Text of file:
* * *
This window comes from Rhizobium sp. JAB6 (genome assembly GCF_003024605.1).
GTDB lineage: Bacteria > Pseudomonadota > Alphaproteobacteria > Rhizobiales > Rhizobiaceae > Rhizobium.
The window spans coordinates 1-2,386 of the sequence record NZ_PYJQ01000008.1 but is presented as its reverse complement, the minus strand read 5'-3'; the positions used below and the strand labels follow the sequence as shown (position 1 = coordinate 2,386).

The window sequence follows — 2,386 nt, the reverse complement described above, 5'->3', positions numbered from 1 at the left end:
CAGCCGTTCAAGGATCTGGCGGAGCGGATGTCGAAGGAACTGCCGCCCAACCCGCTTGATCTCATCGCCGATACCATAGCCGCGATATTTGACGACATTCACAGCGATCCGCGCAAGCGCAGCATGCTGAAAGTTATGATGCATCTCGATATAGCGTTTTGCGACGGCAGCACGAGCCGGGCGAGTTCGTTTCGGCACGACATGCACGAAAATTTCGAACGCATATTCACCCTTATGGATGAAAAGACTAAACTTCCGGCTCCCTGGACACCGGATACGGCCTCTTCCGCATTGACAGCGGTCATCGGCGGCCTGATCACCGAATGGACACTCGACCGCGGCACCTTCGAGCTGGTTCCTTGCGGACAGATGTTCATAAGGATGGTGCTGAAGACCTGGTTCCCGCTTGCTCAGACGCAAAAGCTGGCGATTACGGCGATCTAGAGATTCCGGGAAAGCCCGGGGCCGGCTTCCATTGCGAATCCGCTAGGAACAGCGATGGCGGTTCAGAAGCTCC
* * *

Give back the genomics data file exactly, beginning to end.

This window comes from Rhizobium sp. JAB6 (genome assembly GCF_003024605.1).
GTDB lineage: Bacteria > Pseudomonadota > Alphaproteobacteria > Rhizobiales > Rhizobiaceae > Rhizobium.
The window spans coordinates 1-2,386 of the sequence record NZ_PYJQ01000008.1 but is presented as its reverse complement, the minus strand read 5'-3'; the positions used below and the strand labels follow the sequence as shown (position 1 = coordinate 2,386).

The window sequence follows — 2,386 nt, the reverse complement described above, 5'->3', positions numbered from 1 at the left end:
CAGCCGTTCAAGGATCTGGCGGAGCGGATGTCGAAGGAACTGCCGCCCAACCCGCTTGATCTCATCGCCGATACCATAGCCGCGATATTTGACGACATTCACAGCGATCCGCGCAAGCGCAGCATGCTGAAAGTTATGATGCATCTCGATATAGCGTTTTGCGACGGCAGCACGAGCCGGGCGAGTTCGTTTCGGCACGACATGCACGAAAATTTCGAACGCATATTCACCCTTATGGATGAAAAGACTAAACTTCCGGCTCCCTGGACACCGGATACGGCCTCTTCCGCATTGACAGCGGTCATCGGCGGCCTGATCACCGAATGGACACTCGACCGCGGCACCTTCGAGCTGGTTCCTTGCGGACAGATGTTCATAAGGATGGTGCTGAAGACCTGGTTCCCGCTTGCTCAGACGCAAAAGCTGGCGATTACGGCGATCTAGAGATTCCGGGAAAGCCCGGGGCCGGCTTCCATTGCGAATCCGCTAGGAACAGCGATGGCGGTTCAGAAGCTCC